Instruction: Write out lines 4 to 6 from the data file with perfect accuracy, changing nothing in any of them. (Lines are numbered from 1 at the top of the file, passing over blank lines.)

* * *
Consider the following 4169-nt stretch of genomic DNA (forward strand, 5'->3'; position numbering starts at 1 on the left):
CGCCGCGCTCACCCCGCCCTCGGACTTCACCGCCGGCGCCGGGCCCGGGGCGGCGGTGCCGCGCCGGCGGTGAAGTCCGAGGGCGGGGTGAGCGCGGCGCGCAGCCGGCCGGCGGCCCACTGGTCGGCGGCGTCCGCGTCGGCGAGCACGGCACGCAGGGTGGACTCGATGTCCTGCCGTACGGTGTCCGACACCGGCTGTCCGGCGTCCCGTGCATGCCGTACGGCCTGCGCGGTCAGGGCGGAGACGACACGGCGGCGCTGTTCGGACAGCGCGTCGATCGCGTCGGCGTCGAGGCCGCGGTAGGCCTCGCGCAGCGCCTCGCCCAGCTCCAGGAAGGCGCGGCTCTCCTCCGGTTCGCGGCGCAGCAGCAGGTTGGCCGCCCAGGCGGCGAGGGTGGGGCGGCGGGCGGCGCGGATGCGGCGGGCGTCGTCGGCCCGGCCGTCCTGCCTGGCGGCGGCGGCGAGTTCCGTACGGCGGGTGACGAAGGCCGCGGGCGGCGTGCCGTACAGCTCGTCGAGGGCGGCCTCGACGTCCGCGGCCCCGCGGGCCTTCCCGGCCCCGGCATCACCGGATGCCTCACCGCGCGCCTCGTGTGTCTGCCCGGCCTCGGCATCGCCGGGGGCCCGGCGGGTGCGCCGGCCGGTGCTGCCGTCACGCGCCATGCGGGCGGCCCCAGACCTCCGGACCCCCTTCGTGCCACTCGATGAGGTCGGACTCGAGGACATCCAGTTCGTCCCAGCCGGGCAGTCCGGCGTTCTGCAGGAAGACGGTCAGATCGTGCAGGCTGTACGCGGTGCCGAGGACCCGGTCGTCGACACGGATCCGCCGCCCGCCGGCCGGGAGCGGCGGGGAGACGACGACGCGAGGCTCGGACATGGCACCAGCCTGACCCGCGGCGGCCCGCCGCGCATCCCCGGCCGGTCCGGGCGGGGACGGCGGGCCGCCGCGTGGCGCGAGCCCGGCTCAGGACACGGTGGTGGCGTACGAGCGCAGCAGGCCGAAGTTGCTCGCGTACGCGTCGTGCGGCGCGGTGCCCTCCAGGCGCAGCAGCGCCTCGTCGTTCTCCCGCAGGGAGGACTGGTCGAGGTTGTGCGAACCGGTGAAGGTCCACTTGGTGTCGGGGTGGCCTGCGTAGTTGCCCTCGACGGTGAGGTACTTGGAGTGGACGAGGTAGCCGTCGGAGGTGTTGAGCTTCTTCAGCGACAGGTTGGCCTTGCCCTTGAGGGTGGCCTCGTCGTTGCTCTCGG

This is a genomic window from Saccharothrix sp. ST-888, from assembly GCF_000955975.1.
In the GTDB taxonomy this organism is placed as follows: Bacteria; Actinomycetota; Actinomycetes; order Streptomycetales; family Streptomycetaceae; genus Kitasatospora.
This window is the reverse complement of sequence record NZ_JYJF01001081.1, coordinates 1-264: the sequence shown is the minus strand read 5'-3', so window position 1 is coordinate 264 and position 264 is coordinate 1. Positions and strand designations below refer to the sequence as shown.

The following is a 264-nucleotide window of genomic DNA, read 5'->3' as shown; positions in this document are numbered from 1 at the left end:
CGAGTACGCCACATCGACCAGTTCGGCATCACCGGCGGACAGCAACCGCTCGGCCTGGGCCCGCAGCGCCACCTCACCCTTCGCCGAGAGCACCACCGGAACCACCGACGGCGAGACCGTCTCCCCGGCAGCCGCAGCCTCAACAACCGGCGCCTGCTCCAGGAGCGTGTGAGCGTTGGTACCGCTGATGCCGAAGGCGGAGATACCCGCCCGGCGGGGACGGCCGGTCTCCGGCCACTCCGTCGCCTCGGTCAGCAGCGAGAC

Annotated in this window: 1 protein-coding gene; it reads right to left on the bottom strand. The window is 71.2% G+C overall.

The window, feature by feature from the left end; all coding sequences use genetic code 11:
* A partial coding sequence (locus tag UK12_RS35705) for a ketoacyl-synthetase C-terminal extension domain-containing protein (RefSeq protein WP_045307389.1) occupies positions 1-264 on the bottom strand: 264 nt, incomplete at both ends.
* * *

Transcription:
In the GTDB taxonomy this organism is placed as follows: Bacteria; Actinomycetota; Actinomycetes; order Streptomycetales; family Streptomycetaceae; genus Kitasatospora.
This window is the reverse complement of sequence record NZ_JYJF01001081.1, coordinates 1-264: the sequence shown is the minus strand read 5'-3', so window position 1 is coordinate 264 and position 264 is coordinate 1. Positions and strand designations below refer to the sequence as shown.

The following is a 264-nucleotide window of genomic DNA, read 5'->3' as shown; positions in this document are numbered from 1 at the left end: